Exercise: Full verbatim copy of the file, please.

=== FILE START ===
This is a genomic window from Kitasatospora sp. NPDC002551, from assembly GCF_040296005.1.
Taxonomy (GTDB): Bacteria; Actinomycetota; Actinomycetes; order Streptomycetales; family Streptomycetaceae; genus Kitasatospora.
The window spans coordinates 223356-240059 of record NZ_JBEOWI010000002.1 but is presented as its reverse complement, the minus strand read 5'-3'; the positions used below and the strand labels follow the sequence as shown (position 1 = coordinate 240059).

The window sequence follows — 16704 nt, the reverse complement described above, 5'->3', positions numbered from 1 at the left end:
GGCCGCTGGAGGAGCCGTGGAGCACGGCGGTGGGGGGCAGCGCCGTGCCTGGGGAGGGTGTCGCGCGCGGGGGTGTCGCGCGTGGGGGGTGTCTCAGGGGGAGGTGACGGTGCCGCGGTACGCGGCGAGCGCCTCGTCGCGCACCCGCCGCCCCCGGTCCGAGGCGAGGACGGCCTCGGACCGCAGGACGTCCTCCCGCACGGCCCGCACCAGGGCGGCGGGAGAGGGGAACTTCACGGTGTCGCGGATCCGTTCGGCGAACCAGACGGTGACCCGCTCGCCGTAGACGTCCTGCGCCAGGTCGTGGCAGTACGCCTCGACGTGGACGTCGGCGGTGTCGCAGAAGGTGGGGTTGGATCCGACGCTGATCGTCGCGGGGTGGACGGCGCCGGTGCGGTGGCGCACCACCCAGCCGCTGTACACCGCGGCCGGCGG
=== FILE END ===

This is a genomic window from Kitasatospora sp. NPDC002551, from assembly GCF_040296005.1.
Taxonomy (GTDB): Bacteria; Actinomycetota; Actinomycetes; order Streptomycetales; family Streptomycetaceae; genus Kitasatospora.
The window spans coordinates 223356-240059 of record NZ_JBEOWI010000002.1 but is presented as its reverse complement, the minus strand read 5'-3'; the positions used below and the strand labels follow the sequence as shown (position 1 = coordinate 240059).

The window sequence follows — 16704 nt, the reverse complement described above, 5'->3', positions numbered from 1 at the left end:
GGCCGCTGGAGGAGCCGTGGAGCACGGCGGTGGGGGGCAGCGCCGTGCCTGGGGAGGGTGTCGCGCGCGGGGGTGTCGCGCGTGGGGGGTGTCTCAGGGGGAGGTGACGGTGCCGCGGTACGCGGCGAGCGCCTCGTCGCGCACCCGCCGCCCCCGGTCCGAGGCGAGGACGGCCTCGGACCGCAGGACGTCCTCCCGCACGGCCCGCACCAGGGCGGCGGGAGAGGGGAACTTCACGGTGTCGCGGATCCGTTCGGCGAACCAGACGGTGACCCGCTCGCCGTAGACGTCCTGCGCCAGGTCGTGGCAGTACGCCTCGACGTGGACGTCGGCGGTGTCGCAGAAGGTGGGGTTGGATCCGACGCTGATCGTCGCGGGGTGGACGGCGCCGGTGCGGTGGCGCACCACCCAGCCGCTGTACACCGCGGCCGGCGG